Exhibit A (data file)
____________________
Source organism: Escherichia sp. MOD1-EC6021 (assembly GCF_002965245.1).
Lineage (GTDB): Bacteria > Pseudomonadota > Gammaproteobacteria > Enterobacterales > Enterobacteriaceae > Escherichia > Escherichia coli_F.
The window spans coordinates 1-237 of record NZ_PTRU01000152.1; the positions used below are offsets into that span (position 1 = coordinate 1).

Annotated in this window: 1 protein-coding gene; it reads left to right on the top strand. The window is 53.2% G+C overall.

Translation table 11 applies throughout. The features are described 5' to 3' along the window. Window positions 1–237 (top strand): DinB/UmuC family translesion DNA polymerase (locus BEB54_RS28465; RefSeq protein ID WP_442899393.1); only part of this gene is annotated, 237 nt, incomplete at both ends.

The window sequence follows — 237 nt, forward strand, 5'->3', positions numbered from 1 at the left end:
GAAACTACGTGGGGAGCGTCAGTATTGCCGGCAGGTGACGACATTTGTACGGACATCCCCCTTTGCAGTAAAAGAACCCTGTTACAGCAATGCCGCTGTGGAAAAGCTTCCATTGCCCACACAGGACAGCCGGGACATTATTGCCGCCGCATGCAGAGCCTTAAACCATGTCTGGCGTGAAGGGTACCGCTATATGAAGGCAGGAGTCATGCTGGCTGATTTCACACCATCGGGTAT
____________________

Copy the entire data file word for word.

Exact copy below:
Source organism: Escherichia sp. MOD1-EC6021 (assembly GCF_002965245.1).
Lineage (GTDB): Bacteria > Pseudomonadota > Gammaproteobacteria > Enterobacterales > Enterobacteriaceae > Escherichia > Escherichia coli_F.
The window spans coordinates 1-237 of record NZ_PTRU01000152.1; the positions used below are offsets into that span (position 1 = coordinate 1).

Annotated in this window: 1 protein-coding gene; it reads left to right on the top strand. The window is 53.2% G+C overall.

Translation table 11 applies throughout. The features are described 5' to 3' along the window. Window positions 1–237 (top strand): DinB/UmuC family translesion DNA polymerase (locus BEB54_RS28465; RefSeq protein ID WP_442899393.1); only part of this gene is annotated, 237 nt, incomplete at both ends.

The window sequence follows — 237 nt, forward strand, 5'->3', positions numbered from 1 at the left end:
GAAACTACGTGGGGAGCGTCAGTATTGCCGGCAGGTGACGACATTTGTACGGACATCCCCCTTTGCAGTAAAAGAACCCTGTTACAGCAATGCCGCTGTGGAAAAGCTTCCATTGCCCACACAGGACAGCCGGGACATTATTGCCGCCGCATGCAGAGCCTTAAACCATGTCTGGCGTGAAGGGTACCGCTATATGAAGGCAGGAGTCATGCTGGCTGATTTCACACCATCGGGTAT